NCR Today: Suddenly, the possibility of the U.S. supporting international resolutions sanctioning Israel or in favor of the Palestinians is no longer fictional.
With the Netanyahu speech this week, it's important to reiterate the distinction between anti-Semitism and views that oppose Israeli policies.
Refugees fleeing from under the thumb of the Islamic State say that the group's success in establishing order has since been overshadowed by continued brutality.
The Islamic State militant known as “Jihadi John,” who has been seen in videos of hostages’ beheadings, was identified Thursday by the BBC and The Washington Post.
Mohammed Emwazi, who is in his mid-20s, is believed to be a Kuwaiti-born British man from west London. The BBC said he was known to British security services, who chose not to disclose his name for operational reasons.
The number of Christians abducted by the Islamic State group in northeastern Syria has risen to 220, activists said Thursday.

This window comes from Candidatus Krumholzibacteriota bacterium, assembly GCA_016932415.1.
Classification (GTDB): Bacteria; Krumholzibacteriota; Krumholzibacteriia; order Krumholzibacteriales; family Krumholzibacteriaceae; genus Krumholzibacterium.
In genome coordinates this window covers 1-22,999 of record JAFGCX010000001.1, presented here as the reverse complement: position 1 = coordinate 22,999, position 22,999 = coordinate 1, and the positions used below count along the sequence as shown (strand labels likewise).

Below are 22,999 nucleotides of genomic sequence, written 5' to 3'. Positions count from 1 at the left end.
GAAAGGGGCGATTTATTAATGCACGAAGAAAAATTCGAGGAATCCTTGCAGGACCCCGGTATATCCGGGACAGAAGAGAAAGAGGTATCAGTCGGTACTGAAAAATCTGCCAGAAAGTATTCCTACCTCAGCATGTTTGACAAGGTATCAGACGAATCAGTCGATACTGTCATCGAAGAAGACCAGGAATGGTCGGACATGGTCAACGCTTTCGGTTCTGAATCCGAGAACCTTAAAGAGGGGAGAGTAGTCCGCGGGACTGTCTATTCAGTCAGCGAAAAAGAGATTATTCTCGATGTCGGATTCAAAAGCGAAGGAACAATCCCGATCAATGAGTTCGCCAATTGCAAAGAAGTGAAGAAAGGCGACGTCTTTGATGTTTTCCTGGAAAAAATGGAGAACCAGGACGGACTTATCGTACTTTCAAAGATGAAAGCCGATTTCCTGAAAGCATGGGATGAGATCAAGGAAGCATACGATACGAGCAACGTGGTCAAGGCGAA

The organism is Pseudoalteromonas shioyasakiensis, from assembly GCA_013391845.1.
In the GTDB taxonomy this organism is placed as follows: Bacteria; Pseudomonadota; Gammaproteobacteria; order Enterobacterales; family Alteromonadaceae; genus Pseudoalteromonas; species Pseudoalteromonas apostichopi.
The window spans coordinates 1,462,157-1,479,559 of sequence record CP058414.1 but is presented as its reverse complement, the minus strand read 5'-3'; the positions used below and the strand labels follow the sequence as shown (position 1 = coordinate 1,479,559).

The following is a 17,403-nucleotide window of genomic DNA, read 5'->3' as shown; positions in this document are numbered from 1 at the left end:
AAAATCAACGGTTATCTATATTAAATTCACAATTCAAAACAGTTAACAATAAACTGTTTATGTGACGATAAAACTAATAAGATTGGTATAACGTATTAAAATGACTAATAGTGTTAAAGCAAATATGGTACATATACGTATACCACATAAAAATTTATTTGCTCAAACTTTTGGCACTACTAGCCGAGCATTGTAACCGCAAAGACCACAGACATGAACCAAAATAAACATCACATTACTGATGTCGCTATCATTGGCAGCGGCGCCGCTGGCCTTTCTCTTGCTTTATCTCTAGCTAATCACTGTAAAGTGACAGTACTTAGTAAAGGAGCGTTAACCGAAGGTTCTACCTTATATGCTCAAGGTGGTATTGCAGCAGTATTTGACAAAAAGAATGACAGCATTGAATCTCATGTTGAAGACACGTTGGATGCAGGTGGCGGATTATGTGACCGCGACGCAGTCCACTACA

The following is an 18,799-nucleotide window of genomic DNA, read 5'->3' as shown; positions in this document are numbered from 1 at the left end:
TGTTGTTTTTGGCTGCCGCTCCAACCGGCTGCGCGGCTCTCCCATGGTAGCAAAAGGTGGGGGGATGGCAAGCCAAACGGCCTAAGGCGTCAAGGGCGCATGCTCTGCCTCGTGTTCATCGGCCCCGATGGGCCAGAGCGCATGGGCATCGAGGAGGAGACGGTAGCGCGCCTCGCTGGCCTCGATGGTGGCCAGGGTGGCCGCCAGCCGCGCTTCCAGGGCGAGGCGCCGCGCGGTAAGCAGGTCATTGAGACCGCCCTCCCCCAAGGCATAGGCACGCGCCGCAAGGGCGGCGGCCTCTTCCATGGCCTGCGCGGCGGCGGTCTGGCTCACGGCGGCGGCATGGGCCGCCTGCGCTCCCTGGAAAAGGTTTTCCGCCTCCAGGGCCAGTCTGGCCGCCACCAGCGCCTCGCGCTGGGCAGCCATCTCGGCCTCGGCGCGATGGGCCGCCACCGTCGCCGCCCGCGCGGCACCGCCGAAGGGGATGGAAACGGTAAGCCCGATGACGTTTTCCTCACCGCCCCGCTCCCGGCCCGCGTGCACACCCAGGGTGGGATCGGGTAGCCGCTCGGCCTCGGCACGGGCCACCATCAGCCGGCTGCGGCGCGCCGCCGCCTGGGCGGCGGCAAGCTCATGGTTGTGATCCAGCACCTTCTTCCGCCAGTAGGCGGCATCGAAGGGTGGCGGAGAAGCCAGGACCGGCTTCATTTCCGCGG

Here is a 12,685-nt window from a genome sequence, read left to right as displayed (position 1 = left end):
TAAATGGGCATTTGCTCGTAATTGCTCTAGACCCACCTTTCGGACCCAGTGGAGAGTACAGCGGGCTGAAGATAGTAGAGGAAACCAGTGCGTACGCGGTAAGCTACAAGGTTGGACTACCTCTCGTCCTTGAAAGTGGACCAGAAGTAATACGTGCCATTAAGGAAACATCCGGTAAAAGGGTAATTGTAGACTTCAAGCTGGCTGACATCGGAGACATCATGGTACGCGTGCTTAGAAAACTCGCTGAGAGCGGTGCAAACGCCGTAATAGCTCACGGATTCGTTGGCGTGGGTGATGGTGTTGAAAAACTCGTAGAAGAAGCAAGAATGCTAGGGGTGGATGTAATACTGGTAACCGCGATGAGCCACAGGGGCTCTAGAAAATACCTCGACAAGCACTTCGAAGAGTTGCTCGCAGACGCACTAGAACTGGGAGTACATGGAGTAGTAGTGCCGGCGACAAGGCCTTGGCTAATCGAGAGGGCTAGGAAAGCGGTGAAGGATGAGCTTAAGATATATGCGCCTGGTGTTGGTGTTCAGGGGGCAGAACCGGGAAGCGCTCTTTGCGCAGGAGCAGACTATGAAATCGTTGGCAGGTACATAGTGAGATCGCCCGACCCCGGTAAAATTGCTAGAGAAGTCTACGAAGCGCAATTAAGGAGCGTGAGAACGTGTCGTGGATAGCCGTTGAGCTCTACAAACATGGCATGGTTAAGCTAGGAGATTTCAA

The United Kingdom-based Syrian Observatory for Human Rights said the civilians were kidnapped from 11 villages near the town of Tal Tamr over the past three days by the militants, who control vast swaths of Syria and Iraq.
The abductions, which started Monday, caused thousands of residents to flee and become refugees in nearby cities.
Britain has become the first country in the world to legalize the genetic modification of the human germ line in an attempt to fight inherited diseases.
Many Lebanese have spent as much time as possible indoors this winter, protecting themselves from this year's unusually brutal cold season.
The Catholic bishops of England and Wales have made the defense of human life their top priority in guidance to Catholic voters ahead of the general election.
A four-page letter to voters, which will be distributed throughout churches, lists "important issues" the bishops invite Catholics to raise with candidates in the May 7 election for the House of Commons.
Providing security for Central America means removing some of the armaments the United States has provided for the war on drugs.
The head of the Ukrainian Catholic Church invited Pope Francis to visit the war-torn nation, saying it would help bring peace.
"It would be a prophetic gesture that would show the power of prayer and Christian solidarity, give us courage and hope and build a better future for everyone," said Archbishop Sviatoslav Shevchuk, major archbishop of Kiev-Halych.